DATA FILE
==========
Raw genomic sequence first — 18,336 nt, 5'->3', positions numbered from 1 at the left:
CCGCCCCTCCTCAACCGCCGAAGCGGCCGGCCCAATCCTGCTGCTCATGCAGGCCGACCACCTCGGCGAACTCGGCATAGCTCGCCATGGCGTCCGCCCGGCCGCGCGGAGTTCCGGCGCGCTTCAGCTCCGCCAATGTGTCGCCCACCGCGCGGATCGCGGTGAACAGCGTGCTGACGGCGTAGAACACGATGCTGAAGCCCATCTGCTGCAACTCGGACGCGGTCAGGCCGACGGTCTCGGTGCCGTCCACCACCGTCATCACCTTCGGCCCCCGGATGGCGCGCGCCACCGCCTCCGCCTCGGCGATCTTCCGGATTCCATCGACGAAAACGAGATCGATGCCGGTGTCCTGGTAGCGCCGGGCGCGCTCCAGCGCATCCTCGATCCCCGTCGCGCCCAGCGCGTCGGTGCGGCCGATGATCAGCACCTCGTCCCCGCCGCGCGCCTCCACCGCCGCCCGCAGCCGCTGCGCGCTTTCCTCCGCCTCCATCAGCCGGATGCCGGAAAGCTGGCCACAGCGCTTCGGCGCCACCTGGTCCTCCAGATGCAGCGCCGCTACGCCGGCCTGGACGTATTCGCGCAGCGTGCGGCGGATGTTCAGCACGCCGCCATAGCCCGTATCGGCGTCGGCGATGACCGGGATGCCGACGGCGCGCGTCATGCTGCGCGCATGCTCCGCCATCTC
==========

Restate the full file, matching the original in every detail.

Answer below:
Raw genomic sequence first — 18,336 nt, 5'->3', positions numbered from 1 at the left:
CCGCCCCTCCTCAACCGCCGAAGCGGCCGGCCCAATCCTGCTGCTCATGCAGGCCGACCACCTCGGCGAACTCGGCATAGCTCGCCATGGCGTCCGCCCGGCCGCGCGGAGTTCCGGCGCGCTTCAGCTCCGCCAATGTGTCGCCCACCGCGCGGATCGCGGTGAACAGCGTGCTGACGGCGTAGAACACGATGCTGAAGCCCATCTGCTGCAACTCGGACGCGGTCAGGCCGACGGTCTCGGTGCCGTCCACCACCGTCATCACCTTCGGCCCCCGGATGGCGCGCGCCACCGCCTCCGCCTCGGCGATCTTCCGGATTCCATCGACGAAAACGAGATCGATGCCGGTGTCCTGGTAGCGCCGGGCGCGCTCCAGCGCATCCTCGATCCCCGTCGCGCCCAGCGCGTCGGTGCGGCCGATGATCAGCACCTCGTCCCCGCCGCGCGCCTCCACCGCCGCCCGCAGCCGCTGCGCGCTTTCCTCCGCCTCCATCAGCCGGATGCCGGAAAGCTGGCCACAGCGCTTCGGCGCCACCTGGTCCTCCAGATGCAGCGCCGCTACGCCGGCCTGGACGTATTCGCGCAGCGTGCGGCGGATGTTCAGCACGCCGCCATAGCCCGTATCGGCGTCGGCGATGACCGGGATGCCGACGGCGCGCGTCATGCTGCGCGCATGCTCCGCCATCTC